Latin is back! When I was a kid, there was always talk of taking Latin at elite schools. For many professions it would be needed, they said, like becoming a doctor. Being a catholic schoolboy, we’d hear the priests talking Latin and the lawyers on TV would utter their own Latin phrases once in a while.
Not having it offered at my school and fascinated by it all, I got a Latin textbook and learned a bunch of it myself over the years. It comes in handy sometimes…especially these days with the US political dramas and all.
Quid pro quo for example literally translates as “a what for a where” but loosely in English we consider it “a give for a take.” So, when reporters say “there was definitely a quid…” the meaning of quid is “a what” so it’s a pretty loose usage but people still get the picture. If you were guessing on its actual meaning, hope today’s lesson has been helpful so far.
Author Hunter S. Thompson (the S. is for Stockton) would sometimes end a story with Res Ipsa Loquitor. The rough translation is “the matter speaks for itself.” But more formally it implies the principle that the occurrence of an accident implies negligence. We’re seeing quite a bit of that nowadays in our unfolding political dramas. So, listen for it as I think we’ll hear it on TV soon as well.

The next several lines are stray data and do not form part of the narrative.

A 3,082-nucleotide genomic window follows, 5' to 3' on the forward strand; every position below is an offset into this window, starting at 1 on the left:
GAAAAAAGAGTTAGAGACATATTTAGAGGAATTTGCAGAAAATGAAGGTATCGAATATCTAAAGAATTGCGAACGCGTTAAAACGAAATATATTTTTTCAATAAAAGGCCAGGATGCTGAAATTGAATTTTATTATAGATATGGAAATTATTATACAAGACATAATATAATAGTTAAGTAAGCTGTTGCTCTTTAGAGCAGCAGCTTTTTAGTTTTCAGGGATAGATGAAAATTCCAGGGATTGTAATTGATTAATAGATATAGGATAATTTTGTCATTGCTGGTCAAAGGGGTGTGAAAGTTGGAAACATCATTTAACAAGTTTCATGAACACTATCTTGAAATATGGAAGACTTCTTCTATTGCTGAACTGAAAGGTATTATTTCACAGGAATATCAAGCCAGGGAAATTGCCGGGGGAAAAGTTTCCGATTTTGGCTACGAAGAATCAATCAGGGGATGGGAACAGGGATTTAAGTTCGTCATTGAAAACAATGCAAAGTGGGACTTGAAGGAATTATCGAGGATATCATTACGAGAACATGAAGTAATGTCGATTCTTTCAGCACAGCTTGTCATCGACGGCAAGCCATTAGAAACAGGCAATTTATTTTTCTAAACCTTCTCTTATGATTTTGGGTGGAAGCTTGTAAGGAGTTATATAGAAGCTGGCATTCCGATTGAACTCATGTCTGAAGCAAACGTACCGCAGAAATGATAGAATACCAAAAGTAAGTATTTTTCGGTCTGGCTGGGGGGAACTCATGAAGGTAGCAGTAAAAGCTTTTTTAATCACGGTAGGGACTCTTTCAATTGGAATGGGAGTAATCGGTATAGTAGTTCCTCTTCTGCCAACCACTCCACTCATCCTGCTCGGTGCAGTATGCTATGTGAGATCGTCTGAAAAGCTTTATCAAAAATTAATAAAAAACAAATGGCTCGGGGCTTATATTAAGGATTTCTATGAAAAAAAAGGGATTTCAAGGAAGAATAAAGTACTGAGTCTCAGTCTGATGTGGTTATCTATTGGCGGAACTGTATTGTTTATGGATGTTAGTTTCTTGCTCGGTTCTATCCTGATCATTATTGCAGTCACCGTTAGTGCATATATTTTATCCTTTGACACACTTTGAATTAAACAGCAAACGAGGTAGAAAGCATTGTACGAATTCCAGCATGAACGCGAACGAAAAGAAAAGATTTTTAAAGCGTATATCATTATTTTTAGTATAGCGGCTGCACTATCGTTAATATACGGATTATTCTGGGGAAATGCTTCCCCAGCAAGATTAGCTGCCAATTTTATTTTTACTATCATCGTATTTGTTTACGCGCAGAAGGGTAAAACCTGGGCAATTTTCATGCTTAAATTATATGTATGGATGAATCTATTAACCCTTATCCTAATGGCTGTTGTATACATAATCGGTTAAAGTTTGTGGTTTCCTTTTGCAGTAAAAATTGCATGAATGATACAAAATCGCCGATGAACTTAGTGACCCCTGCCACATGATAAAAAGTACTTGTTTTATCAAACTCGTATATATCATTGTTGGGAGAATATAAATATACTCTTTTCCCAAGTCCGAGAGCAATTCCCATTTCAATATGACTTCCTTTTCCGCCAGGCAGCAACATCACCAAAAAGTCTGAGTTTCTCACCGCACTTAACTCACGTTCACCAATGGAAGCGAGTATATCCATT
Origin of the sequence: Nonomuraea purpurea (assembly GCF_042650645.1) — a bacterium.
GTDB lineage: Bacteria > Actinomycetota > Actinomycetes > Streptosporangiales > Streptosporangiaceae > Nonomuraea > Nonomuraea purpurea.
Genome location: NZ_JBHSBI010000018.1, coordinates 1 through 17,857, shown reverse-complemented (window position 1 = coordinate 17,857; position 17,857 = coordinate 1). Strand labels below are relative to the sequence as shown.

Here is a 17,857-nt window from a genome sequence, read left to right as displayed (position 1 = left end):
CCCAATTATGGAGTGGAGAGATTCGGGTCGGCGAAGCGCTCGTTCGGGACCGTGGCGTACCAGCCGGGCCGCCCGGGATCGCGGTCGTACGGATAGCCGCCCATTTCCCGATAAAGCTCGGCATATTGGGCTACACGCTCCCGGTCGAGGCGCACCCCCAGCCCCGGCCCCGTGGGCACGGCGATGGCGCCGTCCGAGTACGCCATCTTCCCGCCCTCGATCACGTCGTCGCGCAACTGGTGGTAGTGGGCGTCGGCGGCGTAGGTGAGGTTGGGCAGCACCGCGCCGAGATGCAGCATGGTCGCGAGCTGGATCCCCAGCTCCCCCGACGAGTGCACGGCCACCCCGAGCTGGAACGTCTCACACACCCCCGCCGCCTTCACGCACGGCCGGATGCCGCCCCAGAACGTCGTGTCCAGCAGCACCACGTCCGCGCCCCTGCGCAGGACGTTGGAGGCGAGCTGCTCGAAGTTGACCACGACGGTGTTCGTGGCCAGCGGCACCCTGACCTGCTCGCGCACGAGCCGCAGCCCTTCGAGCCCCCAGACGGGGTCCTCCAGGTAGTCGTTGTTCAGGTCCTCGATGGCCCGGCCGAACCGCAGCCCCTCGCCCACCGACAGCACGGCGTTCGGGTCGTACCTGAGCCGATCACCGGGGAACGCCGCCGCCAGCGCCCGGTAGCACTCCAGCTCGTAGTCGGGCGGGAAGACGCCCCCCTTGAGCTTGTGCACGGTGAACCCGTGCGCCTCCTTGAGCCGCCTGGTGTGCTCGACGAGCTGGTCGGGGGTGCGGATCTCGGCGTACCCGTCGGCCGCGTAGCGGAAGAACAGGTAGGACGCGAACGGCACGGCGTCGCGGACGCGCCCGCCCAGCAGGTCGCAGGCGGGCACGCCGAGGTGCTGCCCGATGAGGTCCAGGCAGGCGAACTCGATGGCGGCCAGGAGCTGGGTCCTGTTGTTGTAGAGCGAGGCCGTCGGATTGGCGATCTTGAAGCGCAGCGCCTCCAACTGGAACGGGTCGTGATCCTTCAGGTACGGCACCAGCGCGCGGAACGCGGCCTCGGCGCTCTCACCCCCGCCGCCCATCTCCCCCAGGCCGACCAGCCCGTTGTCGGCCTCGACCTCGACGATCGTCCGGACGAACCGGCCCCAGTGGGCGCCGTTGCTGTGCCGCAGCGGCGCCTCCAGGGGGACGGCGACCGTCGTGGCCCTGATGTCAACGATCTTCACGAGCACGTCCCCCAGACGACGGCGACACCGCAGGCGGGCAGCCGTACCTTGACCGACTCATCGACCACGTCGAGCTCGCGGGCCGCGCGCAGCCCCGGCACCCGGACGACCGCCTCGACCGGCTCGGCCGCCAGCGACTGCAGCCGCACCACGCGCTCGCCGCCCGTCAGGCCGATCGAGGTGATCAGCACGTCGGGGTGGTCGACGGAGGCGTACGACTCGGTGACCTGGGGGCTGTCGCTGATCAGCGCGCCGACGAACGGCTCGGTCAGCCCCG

Yes, Latin can still be a handy tool. It’s nice to see that it’s cropping up again lately. So, I better continue my lesson and leave you with some fun ones:
- Audentes fortuna iuvat = Fortune favors the bold
- Carpe vinum = Seize the wine
- Acta non verba = Actions not words
Let’s finish with one that fits our current political climate for all of the conspiracy confused out there:
- Condemnant quo non intellegunt = They condemn that which they do not understand
Who needs facts anyways…we’ve got Latin!
Share with us your own favorite Latin phrase.
– Mark Salow, Senior Consultant